In our analysis, we found similar findings of favorable survival outcomes by PTV volume in 55 Gy compared to 50 Gy (91.7 % vs. 38.3 %; p = 0.049) respectively. In attempting dose escalation, however, the relatively higher incidence of Grade ≥ 2-radiation pneumonitis may be a barrier. Thus, the development of techniques to predict the risk of radiation pneumonitis after SBRT for NSCLC is urgently needed [33-37].

In their second study, Miyakawa et al. reported that dose escalation dose did not lead to improved outcomes, although LC, OS, and toxicity tended to be higher compared to their initial study [38]. Using the National Cancer Data Base (NCDB), Koshy et al. have reported that Stage I NSCLC patients receiving high doses (>150 Gy BED) had significant survival benefit in those patients with T2 tumors [39]. Our study also reports an increased survival benefit in Stage I NSCLC patients (86.1 % vs. 46.2 %; p=0.056) along with significant increase in LC of 96.6 % versus 66.3 % for those treated with 55 Gy vs. 50 Gy. Post-treatment complications were mild with shortness of breath or cough (6.1 %), scarring (7.0 %) and rib fractures (4.4 %).

In order to treat patients safely with highly conformal, large dose fractions, treatment centers have to have stringent quality control measures in place because inaccurate targeting and treatment of lung lesions can lead to significant morbidity and mortality. In addition, SBRT clinical trials are still necessary to define dose-volume criteria clearly and to establish a role for dosimetry audits or independent plan review in the quality assurance process. Multi-center clinical trials are therefore essential to provide the ideal study power and reduce the likelihood of important outcome and toxicity findings being obscured [40].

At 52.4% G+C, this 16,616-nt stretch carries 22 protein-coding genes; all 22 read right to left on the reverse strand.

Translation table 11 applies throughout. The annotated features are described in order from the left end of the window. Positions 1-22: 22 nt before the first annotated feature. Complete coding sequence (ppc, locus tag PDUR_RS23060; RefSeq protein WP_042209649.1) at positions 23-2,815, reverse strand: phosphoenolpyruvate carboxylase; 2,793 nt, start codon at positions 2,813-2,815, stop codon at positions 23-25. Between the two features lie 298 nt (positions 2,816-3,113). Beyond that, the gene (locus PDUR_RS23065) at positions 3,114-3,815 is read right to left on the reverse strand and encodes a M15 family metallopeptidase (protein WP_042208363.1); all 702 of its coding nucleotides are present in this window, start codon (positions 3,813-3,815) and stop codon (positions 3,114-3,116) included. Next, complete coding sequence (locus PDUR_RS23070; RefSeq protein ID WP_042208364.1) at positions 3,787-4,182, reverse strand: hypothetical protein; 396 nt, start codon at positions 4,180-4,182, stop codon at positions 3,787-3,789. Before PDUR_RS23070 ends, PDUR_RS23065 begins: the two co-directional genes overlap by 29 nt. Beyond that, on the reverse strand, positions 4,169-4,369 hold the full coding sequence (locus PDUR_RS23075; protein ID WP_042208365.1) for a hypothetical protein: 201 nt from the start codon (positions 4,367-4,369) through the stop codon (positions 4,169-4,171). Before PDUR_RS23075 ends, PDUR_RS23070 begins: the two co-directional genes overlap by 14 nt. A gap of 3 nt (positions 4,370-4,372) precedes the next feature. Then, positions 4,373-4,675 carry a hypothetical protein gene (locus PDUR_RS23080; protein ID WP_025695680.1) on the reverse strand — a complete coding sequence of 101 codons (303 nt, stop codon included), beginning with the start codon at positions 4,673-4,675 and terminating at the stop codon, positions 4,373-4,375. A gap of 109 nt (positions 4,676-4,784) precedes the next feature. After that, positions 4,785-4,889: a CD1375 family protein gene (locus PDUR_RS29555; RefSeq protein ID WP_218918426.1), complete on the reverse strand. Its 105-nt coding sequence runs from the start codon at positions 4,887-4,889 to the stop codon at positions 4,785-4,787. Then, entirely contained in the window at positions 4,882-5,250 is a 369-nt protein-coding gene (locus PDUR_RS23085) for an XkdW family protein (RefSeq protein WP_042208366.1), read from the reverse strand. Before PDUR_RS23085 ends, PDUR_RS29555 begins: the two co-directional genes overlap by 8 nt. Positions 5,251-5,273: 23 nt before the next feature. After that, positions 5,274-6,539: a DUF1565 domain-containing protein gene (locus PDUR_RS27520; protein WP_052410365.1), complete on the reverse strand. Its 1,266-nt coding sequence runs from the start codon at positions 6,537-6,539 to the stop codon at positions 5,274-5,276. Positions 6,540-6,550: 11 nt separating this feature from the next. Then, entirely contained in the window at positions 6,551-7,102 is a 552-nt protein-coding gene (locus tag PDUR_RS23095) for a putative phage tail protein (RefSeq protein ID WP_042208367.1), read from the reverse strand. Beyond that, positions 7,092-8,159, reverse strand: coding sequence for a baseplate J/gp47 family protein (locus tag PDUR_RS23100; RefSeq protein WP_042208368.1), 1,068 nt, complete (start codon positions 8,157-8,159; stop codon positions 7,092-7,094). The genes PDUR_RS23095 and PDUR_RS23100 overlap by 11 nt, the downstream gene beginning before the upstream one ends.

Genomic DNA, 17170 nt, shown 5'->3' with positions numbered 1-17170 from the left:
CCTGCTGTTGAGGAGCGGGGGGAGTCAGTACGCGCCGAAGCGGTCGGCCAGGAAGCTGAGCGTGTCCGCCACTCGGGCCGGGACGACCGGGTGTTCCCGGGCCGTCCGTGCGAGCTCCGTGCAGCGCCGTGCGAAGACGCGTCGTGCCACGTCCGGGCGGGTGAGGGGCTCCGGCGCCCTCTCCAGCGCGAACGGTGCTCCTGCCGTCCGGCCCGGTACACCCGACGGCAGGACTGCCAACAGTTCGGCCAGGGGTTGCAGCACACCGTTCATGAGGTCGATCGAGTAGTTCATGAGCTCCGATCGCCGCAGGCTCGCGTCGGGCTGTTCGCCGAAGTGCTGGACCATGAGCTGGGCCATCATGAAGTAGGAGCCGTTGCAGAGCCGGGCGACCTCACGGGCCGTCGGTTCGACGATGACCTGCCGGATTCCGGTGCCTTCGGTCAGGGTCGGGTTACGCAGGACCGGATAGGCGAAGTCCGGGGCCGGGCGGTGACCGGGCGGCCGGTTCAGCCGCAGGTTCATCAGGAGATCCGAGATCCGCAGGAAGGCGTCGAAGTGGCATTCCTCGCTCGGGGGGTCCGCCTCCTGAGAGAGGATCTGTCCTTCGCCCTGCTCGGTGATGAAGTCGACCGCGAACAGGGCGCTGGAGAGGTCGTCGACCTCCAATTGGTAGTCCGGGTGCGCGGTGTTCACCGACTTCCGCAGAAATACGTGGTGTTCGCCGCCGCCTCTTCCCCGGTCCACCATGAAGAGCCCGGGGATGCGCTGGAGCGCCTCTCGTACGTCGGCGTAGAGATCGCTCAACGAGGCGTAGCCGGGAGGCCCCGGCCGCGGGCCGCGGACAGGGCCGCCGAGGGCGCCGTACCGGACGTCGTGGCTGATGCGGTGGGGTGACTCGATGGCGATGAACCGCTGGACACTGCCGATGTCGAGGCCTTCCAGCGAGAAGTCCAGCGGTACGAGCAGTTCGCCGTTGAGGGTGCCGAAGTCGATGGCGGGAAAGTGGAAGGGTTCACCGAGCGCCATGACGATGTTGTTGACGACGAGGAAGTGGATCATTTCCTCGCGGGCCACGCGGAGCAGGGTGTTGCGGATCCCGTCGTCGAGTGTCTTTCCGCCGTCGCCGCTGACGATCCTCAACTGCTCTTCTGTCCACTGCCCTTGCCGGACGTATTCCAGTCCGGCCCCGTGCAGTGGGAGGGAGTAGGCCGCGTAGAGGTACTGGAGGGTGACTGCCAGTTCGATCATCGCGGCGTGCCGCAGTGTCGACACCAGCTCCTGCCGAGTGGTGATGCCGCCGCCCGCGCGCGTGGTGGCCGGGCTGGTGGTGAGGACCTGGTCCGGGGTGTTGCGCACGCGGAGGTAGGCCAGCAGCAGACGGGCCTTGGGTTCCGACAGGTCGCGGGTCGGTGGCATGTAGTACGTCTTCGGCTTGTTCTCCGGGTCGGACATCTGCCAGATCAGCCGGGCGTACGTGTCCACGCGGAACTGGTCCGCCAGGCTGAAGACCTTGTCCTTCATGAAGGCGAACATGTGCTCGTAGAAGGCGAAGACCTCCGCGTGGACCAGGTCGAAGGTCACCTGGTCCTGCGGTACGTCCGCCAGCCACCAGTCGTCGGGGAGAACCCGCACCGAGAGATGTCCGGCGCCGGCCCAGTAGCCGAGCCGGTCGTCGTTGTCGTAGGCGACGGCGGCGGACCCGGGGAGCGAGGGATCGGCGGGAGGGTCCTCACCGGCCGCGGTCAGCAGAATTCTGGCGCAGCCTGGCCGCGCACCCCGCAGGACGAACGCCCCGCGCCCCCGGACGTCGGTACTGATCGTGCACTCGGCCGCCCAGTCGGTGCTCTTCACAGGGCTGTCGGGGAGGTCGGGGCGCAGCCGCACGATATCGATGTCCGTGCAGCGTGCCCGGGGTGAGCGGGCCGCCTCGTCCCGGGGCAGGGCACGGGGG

Interestingly, for the 55 Gy cohort, the one-, two-, and three-year OS rates are very similar. We hypothesize that if patients survive the first year, they are likely to survive later on. We further hypothesize that similar to head and neck squamous cell carcinoma, NSCLC patients are also likely to fail locally and regionally more in the first year if the doses are inadequate and such local-regional failure can lead to distant metastases later on thus leading to worsening survival.

Limitations

The retrospective nature of this study poses a potential selection bias. The advanced age of this cohort (median of 68 years) also adds to the relatively high competing risk of their death from preexisting medical comorbidities. Additional limitations include the unknown skin and lung toxicity levels in some of this group of patients (22 %), which could have limited the identification of any dose-response relationship.

Conclusions

The SBRT experience at our institution demonstrates that OS and DFS were significantly better and the likelihood of local, regional, and distant recurrence were lower among early-stage NSCLC patients treated with an SBRT dose of 55 Gy compared to 50 Gy. Our data suggest that an increase in prescribed dose may provide superior OS and LC rates in these patients. However, it is possible that the shorter median follow-up for the 55 Gy cohort compared to the 50 Gy cohort and/or the BMI variations between the two groups might have confounded our results and only a careful continued follow-up and subsequent reporting of our findings are likely to clarify this bias. Additional prospective studies are necessary to confirm these findings and realize an optimal dose fractionation scheme as a function of tumor volume.